Live while you can, then die in your turn.
Make room for the next generation.
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iwan2no
 
  1  
Reply Sat 11 Sep, 2004 05:09 pm
Brandon9000 wrote:
The question was what do I want. Let's keep that separate from the second question of what's possible. For the latter, I will refer you to the post with which I started the thread.


Good point . . . It's just that this subject is so fascinating, it is easy to get carried away and delve into the implications (both positive and negative) of living "forever".
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iwan2no
 
  1  
Reply Sat 11 Sep, 2004 05:18 pm
I agree, Magus . . . To every thing there is a season.
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JLNobody
 
  1  
Reply Sat 11 Sep, 2004 05:43 pm
Magus, only another black, green-eyed cat could be so wise.
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primergray
 
  1  
Reply Mon 20 Sep, 2004 12:40 pm
Well I went on a little adventure to get the article. So I have it and I've read it, but I'm still digesting it. The tone is somewhat strange for a scientific article - almost giddy at points.

The short review: They are on to something. However, they authors are definitely not comparative zoologists or ecologists (they made a few 'doozies', I think).

Longer review later...
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primergray
 
  1  
Reply Mon 20 Sep, 2004 08:38 pm
A while back I mentioned the following article:

Gerontology. 2004 Sep-Oct;50(5):265-90.

Living and dying for sex. A theory of aging based on the modulation of cell cycle signaling by reproductive hormones.
Bowen RL, Atwood CS.

In case anyone is interested, I read it and here's what I think.

As I mentioned above the tone was somewhat strange for a journal article (for example, they quote a Dire Straits song and even list it in the Literature Cited section). Of course, If I thought I had come up with THE Theory of Aging, I might be a bit giddy, too.

Also, the review of the literature seemed sort of spotty. But that may be because the intended audience has heard it all before; perhaps the journal editors didn't want to bore the readers. I dunno. Thing is, the idea of a trade off between sexual reproduction and immortality is as old as Weissman's soma/germ division. Older, even. Why no mention?

Also, endocrine theories of aging are not exactly new either. From another paper (Morley 2003, 'Hormones and the Aging Process', JAGS 51:S333-S337): 'The concept that failure of the endocrine system may play a role in the physiologic changes associated with aging began with Brown-Sequard in the 19th century. He felt that testicular failurewas the cause of aging and conducted a series of experiments on himself, injecting testicular extracts...'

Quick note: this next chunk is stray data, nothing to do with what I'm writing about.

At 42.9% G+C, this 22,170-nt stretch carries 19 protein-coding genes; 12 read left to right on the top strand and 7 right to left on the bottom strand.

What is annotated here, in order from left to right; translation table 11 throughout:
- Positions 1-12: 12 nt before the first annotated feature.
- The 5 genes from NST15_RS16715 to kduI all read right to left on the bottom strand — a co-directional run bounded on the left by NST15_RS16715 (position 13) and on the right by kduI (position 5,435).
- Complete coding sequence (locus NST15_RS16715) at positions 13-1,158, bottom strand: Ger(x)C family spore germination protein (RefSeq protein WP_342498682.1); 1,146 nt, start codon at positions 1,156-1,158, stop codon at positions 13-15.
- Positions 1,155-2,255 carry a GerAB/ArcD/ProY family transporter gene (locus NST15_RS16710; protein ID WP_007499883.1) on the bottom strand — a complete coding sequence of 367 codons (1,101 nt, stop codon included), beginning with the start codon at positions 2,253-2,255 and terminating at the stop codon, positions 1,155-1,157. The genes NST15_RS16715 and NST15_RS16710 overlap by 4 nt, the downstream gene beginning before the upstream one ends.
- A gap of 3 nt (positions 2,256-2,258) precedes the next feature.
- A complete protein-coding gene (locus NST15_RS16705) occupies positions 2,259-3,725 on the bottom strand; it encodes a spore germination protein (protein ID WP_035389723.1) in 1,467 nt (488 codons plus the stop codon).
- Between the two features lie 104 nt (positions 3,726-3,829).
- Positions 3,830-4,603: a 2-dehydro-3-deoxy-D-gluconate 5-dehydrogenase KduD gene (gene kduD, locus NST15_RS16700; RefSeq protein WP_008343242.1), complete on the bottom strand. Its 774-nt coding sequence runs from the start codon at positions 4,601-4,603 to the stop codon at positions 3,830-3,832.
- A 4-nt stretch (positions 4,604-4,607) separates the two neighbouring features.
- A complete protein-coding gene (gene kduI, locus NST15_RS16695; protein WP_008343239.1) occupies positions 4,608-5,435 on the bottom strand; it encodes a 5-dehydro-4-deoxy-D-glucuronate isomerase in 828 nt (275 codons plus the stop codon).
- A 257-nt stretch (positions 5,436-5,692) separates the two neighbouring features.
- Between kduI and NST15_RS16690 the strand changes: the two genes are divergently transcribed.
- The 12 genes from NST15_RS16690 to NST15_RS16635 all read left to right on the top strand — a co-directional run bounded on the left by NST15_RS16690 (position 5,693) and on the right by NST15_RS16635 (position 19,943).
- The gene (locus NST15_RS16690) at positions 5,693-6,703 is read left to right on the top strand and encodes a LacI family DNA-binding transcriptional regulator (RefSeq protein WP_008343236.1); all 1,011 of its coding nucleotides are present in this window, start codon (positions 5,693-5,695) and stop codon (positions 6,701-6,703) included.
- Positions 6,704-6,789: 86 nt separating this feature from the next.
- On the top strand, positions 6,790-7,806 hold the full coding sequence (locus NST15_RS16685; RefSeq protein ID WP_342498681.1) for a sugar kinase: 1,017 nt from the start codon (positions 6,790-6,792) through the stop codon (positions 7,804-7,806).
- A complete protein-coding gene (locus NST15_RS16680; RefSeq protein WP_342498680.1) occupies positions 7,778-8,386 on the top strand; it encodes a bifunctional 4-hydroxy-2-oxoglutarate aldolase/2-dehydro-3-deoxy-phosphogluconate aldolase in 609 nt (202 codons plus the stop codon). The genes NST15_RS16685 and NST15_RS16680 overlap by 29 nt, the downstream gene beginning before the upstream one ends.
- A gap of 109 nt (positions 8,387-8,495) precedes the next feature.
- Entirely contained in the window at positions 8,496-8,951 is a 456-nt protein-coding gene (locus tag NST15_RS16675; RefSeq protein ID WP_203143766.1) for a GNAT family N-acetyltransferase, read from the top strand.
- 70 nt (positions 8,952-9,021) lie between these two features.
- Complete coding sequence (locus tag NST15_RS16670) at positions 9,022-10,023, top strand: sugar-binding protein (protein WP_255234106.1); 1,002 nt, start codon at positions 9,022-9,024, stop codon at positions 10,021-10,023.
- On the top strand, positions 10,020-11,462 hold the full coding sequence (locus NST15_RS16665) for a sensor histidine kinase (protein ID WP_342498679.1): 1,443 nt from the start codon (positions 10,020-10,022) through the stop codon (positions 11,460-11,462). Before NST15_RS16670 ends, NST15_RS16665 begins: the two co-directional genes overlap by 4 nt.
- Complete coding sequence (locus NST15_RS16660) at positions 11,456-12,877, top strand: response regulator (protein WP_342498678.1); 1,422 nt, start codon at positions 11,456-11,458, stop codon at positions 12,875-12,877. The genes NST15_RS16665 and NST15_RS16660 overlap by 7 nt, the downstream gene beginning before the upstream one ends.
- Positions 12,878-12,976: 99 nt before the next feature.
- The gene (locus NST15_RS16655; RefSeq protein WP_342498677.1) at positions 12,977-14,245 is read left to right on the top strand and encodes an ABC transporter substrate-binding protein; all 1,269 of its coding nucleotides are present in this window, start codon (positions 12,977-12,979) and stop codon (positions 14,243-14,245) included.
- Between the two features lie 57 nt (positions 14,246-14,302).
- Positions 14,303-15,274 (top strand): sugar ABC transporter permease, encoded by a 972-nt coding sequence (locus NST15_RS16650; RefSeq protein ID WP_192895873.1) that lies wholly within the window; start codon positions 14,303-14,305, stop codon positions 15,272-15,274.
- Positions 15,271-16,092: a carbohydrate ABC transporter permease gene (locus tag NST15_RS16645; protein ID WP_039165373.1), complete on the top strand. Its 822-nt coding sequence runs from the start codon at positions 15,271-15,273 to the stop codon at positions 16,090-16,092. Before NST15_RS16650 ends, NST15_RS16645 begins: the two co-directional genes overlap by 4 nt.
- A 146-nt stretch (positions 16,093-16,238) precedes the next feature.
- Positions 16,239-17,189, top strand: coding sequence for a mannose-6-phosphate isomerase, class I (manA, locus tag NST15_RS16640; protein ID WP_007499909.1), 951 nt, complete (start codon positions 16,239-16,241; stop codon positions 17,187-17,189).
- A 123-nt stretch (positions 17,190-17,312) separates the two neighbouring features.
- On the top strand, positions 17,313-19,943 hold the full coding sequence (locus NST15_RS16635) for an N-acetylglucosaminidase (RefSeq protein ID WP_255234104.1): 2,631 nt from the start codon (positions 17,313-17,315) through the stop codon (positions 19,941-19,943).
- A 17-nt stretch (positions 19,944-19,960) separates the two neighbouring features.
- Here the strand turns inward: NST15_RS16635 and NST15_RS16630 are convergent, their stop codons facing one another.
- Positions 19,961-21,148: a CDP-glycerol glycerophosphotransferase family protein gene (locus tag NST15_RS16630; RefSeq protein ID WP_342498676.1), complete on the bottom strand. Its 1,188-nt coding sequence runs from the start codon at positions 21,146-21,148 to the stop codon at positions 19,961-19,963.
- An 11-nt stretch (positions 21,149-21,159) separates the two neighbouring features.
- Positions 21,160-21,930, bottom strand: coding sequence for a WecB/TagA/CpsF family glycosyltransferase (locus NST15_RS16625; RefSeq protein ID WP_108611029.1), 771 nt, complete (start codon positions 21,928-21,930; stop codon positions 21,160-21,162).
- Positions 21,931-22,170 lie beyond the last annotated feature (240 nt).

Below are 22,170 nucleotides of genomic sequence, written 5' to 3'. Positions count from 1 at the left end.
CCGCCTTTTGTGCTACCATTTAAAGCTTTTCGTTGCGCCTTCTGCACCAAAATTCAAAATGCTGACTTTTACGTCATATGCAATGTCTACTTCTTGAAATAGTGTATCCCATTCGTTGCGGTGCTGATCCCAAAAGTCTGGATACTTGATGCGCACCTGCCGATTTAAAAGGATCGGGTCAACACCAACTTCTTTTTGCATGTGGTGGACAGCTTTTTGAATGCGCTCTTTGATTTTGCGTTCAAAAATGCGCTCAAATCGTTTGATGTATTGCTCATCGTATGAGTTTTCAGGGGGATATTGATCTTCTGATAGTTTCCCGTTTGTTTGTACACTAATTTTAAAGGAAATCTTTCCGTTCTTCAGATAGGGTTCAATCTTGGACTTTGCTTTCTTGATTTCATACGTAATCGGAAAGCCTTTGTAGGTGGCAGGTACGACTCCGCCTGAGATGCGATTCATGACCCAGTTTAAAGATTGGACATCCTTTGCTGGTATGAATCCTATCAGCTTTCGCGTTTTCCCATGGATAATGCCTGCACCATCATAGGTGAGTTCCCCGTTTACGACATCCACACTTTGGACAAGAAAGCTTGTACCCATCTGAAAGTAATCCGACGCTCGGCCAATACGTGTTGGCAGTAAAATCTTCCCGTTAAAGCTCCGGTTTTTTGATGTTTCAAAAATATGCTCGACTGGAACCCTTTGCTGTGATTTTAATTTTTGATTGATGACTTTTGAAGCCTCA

Their theory is new in that it actually describes both physiological and evolutionary mechanisms for why aging and senescence take place. It is satisfying in this regard. The theory produces an number of testable hypotheses.

The other thing I really like is that the authors provide a new way of looking at (new to me, at least) growth and development: 'Therefore, the Reproductive-Cell Cycle Theory proposes that the rate of cell proliferation, determined by the centrally produced mitogenic factors, combined with the rate of cell differentiation, determined by the peripherally produced differentiation factors, governs how quickly an animal matures and its size once maturity is reached, both of which are strongly correlated to species lifespan'.

Towards the end of the article, the authors get to the question I'd been asking since I read the abstract: 'why does reproductive function deteriorate in the first place?' They answer, ' If there were a way to decrease the rate of germ cell depletion or increase the number of viable germ cells... one shouls be able to delay senescence without decreasing growth, delaying the onset of puberty or decreasing fertility'.

So what I need is an ovary transplant???

Yes, apparently. '... compelling evidence that increasing germ cell number
extends longevity comes from a more recent study performed in mammals (rats) which revealed that transplanting reproductively viable ovaries from young rats into senescent rats significantly extended lifespan...'

So why, then, do eunuchs live longer on average than intact males?
I must be missing something.
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Magus
 
  1  
Reply Mon 20 Sep, 2004 09:52 pm
Not as much as the eunuchs are missing, I speculate.

Here's a poser... if they could prove, categorically and scientifically, that being neutered in the last stages of Puberty would triple Life Expectancy... how many people would exercise the option?

Ponder THAT.
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primergray
 
  1  
Reply Tue 21 Sep, 2004 12:06 pm
Somehow, I don't think there'd be any takers.
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Magus
 
  1  
Reply Tue 21 Sep, 2004 03:32 pm
As i maintain... "QUALITY of Life" trumps Quantity of Life.
;-)